“Driverless deliveries are a timely contactless delivery mode to offer our customers as it is a safer option – a demand that has grown exponentially since the pandemic.”
The striking foodpanda pink droids pick up food and other items from merchants and deliver the orders to staff and students around the NTU campus daily, from 11am to 7pm.
While the Whizz Mobility electronically-powered robots are self-driving, they are controlled by a backend operator to accept orders.
Customers who place orders will get a notification that their orders will be delivered by the robot. Merchants will then load the items into the robot. Once the robot arrives at the delivery point, customers will have to show the order proof to the camera mounted on the robot to unlock the hatch and collect their order.
OTSAW’s Camello picks up foodpanda orders from merchant partners at Punggol Oasis terrace mall and delivers them to customers in 10 surrounding HDB flats. The robot drives itself to the ground floor of the customers’ location and upon arrival sends a One-Time Pin (OTP) to the customer. Customers can then enter the OTP to open the trunk to collect their order.
Each robot weighs 80kg unloaded and is capped at “walking speeds” of about 5kmh.
When customers in NUS University Town (UTown) place their order with merchants outside, riders will pick up the orders and place them on Neolix’s autonomous vehicles at a location close to UTown. The vehicles will then deliver the order to the customer’s location.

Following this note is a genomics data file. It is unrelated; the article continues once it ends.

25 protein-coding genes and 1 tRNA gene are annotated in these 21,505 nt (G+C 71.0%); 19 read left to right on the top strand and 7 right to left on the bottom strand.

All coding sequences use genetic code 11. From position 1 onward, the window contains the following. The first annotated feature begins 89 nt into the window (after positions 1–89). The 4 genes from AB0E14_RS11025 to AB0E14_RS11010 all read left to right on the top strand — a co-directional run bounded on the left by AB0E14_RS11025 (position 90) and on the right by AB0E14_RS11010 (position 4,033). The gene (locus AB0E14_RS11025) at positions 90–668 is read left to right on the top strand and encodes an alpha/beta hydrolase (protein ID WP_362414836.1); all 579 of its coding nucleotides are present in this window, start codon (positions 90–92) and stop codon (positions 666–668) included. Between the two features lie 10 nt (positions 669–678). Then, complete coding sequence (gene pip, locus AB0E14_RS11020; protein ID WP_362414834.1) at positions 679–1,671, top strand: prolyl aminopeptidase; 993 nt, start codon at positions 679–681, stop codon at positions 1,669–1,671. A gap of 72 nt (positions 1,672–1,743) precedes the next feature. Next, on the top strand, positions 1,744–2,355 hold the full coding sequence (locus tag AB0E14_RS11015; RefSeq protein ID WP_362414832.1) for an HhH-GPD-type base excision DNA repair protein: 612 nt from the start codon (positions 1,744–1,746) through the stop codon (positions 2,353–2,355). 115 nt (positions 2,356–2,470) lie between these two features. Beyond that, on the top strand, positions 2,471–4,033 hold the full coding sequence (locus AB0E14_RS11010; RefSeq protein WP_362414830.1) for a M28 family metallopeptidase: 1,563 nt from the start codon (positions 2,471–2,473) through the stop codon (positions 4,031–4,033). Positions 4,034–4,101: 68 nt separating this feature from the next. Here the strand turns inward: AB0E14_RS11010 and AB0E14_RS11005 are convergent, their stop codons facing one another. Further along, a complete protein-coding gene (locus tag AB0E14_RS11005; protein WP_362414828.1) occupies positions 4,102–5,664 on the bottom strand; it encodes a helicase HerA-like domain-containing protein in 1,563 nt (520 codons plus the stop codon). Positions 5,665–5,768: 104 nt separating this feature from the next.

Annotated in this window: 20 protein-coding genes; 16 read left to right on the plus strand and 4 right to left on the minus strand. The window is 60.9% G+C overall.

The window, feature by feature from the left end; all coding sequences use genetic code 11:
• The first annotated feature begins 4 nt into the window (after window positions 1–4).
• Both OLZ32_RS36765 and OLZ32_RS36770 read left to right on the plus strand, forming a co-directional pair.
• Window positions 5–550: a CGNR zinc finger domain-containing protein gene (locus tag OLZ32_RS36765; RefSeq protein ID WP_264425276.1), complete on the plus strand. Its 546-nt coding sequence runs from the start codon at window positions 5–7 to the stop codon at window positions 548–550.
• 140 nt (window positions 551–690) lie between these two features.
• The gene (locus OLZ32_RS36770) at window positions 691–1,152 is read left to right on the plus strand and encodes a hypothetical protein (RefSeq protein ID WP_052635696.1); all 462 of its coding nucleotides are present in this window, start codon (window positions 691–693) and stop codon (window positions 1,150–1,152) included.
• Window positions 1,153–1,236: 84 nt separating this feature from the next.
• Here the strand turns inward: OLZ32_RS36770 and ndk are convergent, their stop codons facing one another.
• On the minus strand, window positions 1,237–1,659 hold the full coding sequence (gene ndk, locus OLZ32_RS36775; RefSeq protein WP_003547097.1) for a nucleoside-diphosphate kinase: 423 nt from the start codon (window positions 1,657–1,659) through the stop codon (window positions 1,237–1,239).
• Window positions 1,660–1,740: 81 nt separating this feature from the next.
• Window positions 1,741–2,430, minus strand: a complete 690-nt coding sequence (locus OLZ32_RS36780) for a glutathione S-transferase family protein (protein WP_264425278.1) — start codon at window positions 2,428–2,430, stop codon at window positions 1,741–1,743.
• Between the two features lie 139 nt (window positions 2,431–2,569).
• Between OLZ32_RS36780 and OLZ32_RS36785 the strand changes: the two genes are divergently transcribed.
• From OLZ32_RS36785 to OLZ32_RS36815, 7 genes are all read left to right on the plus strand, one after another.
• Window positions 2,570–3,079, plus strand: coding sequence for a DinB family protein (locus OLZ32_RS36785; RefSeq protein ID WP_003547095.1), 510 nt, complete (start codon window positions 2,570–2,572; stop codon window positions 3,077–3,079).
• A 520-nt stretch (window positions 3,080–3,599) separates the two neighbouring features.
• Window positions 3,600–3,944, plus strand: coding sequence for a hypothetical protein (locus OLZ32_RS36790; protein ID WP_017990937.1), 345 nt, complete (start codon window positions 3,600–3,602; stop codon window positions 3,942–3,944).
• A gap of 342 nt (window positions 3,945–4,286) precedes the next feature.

The foodpanda spokesman said the company chose the student start-up Whizz Mobility, Singapore’s leading robotics company OTSAW and leading Chinese autonomous vehicle start-up Neolix because it “wanted to explore all viable options in autonomous delivery and our three partners offer a slightly different user journey and experience”.
He added: “Tapping on three different startups also allows us to take advantage of a longer trial period across different locations and to reach different demographics of foodpanda users. Of course each start up has its own unique operational model, which will enable us to evaluate which functions are more suited to our ongoing operations and future developments across our verticals.”
A Whizz Mobility spokesman said it currently employs five Foodbots in partnership with foodpanda and Cates, another food aggregator. Both partnerships operate only within NTU.
“Our foodbots are semi-autonomous, so they run on AI while being supervised by a robot supervisor,” he said. “For example, during a foodpanda delivery, the foodbot will travel on its own on straight and curved paths. However, in danger zones, like road crossings, our robot supervisor will take over until the danger zone is crossed.
“The technology revolves around using a predominantly visual approach. This is similar to how humans drive, with cameras acting as the “eyes” and in-house software technology acting as the “brain” of the robot.”
Its entire team comprises 17 students. During operational hours, at least one robot supervisor and one recovery team member per shift is deployed.
“I was intrigued by the robots moving around NTU and the use of AI,” said NTU student Rakesh Agarwal. “I tried the robot out and found that it is useful in delivering food on time. Contact with other humans are also less.”